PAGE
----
• Get approval in writing from the university for any images and logos that you may use. Make sure you understand the conditions of using them on printed material before printing or publishing.
  • If in doubt, get an attorney’s opinion.

Example #2 – Posting Photos and Images to Your Chapter Website

A club leader was scanning the internet for some pictures to use for her upcoming paid event. Using Google, she found some images that were specific to the kind of event she was hosting.  She finished her content and published it. A few days later she and the university received a cease and desist letter from an attorney asking her to remove the pictures or pay for their use. Ultimately, the University apologized on her behalf, took down the images immediately and gave our group a lesson on what not to do in the future. In addition, the club coordinators created a gallery of safe, approved images we could use for our website.

Pro tip: club coordinators, if you’re reading this don’t forget to add a 5 min “don’ts and be carefuls” talk on this topic in your next training with chapter leaders and volunteers. 

Make it a habit of taking pictures at all your club events. This is from our chapter’s game watch.

Recommendations for using images on your school’s website:

  • Use legal images only. Don’t pull images randomly off the internet. Ever. There are some great websites with free images such as Pixabay where you can download high quality images for free and without attribution. There are other sites that scan the web for free images, such as Pexels and StockUp, and present them to you based on your search.
  • Provide an attribution if in doubt. Here’s the format:
    • Title of the photo (if provided) displayed below the image
    • Source link to where the image was found
    • Author of the photo. Link the author page.
    • License with link (for example, Creative Commons CCo)
  • Take and share your own pictures. Make it a habit of taking pictures at all your club events (here’s my post on Tips for Great Photographs At Your Alumni Events). Use these on your social media and websites. No attribution needed cause they’re YOURS!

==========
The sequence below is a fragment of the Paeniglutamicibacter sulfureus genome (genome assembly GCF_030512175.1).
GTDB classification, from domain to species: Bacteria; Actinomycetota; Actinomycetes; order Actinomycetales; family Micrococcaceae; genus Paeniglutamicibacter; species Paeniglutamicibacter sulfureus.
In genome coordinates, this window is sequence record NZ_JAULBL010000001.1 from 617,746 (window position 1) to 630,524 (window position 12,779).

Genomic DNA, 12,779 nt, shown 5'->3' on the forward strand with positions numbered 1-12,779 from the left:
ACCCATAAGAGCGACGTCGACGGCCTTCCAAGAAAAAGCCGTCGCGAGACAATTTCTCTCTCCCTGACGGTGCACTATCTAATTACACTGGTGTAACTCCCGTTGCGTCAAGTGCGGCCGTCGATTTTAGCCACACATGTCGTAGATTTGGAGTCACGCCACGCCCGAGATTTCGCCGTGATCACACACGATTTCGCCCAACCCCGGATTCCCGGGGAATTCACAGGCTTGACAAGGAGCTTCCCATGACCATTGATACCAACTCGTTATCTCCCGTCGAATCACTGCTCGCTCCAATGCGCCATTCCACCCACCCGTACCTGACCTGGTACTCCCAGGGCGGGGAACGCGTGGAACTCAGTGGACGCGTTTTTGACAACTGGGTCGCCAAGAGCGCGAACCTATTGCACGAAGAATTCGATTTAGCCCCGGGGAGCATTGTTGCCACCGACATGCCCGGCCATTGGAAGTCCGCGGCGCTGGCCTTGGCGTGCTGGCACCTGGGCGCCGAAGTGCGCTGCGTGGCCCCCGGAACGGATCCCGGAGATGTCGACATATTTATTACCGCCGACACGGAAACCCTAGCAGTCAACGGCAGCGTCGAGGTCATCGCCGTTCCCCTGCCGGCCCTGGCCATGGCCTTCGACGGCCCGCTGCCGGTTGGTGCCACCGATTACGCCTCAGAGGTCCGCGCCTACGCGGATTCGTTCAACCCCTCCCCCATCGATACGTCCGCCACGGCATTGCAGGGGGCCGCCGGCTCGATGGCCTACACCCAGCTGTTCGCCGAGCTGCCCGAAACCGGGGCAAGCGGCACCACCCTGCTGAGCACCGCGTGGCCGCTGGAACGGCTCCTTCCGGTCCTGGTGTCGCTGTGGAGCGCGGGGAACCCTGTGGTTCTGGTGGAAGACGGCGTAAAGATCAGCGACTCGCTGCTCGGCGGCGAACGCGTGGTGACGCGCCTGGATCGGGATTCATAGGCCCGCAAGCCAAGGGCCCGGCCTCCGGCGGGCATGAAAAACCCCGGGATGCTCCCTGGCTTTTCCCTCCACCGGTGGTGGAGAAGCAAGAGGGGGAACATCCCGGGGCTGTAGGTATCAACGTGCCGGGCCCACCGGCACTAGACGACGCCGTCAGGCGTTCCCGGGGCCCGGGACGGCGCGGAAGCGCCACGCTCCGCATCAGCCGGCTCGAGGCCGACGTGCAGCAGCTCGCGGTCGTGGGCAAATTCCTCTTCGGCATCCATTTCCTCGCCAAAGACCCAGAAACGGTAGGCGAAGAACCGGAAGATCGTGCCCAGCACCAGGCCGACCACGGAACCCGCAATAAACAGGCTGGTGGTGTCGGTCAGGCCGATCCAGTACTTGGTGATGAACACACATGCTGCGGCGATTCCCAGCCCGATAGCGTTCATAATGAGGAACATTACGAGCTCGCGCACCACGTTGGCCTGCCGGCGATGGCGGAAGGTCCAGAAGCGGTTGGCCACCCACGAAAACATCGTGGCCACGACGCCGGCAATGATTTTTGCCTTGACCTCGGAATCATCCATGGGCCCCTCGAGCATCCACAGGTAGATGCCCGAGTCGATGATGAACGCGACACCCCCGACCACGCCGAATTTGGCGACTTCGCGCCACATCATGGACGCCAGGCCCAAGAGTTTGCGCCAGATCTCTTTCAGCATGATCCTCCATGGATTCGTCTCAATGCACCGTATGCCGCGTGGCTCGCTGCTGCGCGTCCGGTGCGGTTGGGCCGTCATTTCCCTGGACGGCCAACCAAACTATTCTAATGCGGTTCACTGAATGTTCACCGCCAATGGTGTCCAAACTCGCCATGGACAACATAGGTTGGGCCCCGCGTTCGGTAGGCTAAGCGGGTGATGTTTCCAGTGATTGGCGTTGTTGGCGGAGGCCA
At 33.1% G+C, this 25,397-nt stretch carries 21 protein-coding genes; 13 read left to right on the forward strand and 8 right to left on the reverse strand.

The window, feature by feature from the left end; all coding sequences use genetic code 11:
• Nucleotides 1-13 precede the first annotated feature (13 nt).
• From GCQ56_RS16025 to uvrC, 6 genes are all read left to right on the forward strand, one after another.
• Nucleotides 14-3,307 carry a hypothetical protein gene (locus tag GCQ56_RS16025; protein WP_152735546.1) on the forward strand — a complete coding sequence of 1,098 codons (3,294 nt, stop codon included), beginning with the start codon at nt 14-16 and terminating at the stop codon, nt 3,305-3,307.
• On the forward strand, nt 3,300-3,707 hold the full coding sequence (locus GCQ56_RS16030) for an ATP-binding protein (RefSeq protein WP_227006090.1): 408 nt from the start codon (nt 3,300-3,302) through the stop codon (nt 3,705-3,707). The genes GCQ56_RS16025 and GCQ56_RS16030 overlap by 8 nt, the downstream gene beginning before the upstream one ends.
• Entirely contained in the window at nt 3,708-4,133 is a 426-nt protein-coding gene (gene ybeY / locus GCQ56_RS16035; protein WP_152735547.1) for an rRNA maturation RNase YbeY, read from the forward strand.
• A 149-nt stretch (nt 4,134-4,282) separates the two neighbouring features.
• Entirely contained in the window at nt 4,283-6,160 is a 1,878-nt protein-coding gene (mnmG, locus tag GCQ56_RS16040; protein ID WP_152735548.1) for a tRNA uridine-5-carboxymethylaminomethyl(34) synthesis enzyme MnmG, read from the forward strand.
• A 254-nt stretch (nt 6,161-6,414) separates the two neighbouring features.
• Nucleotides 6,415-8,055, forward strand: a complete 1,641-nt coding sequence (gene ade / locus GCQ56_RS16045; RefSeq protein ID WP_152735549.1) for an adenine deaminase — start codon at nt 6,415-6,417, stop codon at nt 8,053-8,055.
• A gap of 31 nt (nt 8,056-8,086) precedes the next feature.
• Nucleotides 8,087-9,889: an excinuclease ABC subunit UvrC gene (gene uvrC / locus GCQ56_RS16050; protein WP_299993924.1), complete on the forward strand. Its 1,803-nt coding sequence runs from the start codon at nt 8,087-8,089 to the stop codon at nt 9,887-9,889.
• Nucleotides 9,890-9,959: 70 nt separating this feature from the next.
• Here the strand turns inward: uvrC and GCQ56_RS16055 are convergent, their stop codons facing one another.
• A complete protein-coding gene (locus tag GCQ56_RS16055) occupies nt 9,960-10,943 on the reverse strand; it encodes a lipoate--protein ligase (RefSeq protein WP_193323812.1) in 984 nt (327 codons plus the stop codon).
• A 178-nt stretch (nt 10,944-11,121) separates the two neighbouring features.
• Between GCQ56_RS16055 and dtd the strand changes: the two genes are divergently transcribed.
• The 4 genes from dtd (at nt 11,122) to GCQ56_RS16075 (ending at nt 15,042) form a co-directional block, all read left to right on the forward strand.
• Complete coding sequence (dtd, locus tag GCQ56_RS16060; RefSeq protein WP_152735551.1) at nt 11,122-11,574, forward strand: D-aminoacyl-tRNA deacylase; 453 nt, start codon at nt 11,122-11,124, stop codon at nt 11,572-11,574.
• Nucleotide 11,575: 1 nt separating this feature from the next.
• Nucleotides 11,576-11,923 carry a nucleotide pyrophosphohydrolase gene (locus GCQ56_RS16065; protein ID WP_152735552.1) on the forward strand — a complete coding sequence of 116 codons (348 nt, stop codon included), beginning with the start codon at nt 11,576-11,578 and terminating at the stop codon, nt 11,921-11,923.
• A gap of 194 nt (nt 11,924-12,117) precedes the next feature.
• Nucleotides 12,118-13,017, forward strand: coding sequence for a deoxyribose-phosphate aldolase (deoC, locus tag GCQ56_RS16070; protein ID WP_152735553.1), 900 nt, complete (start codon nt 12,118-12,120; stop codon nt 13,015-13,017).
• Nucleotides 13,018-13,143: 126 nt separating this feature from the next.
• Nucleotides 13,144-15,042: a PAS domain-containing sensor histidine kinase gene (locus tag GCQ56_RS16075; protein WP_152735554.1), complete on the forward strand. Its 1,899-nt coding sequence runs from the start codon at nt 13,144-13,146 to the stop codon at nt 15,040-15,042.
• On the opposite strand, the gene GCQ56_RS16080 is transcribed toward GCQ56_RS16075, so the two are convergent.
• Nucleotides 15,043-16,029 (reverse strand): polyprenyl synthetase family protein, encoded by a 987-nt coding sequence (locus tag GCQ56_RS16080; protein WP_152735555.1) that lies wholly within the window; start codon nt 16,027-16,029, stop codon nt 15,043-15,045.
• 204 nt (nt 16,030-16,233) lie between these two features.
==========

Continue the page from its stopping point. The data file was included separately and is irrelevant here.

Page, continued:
• Ask your University to create a catalog of pictures and images that are safe to use. They can build this into your alumni engagement tools or create a Flickr page or DropBox account where they can share images with you.
  • Create your own images and memes. There are some great tools out there like Picmonkey or BeFunky that not only allow you to edit your images but they also contain templates to give you a jump start on graphics. Apps like Prisma (now subscription-based – bummer) can help you transform your pictures into cartoons or crazy imaginative works of art that are fun to share.
Rather than get an image off the web, create your own graphics using tools like PicMonkey or BeFunky to share on your website or social media. This is an example of a graphic created for a fall family event created from a PicMonkey template.

Don’t let all this talk of trademark infringement and copyright violations scare you.  You can do this! Just incorporate my recommendations into what you’re doing and, as always, check in with your chapter coordinator and you should be good to go when using images.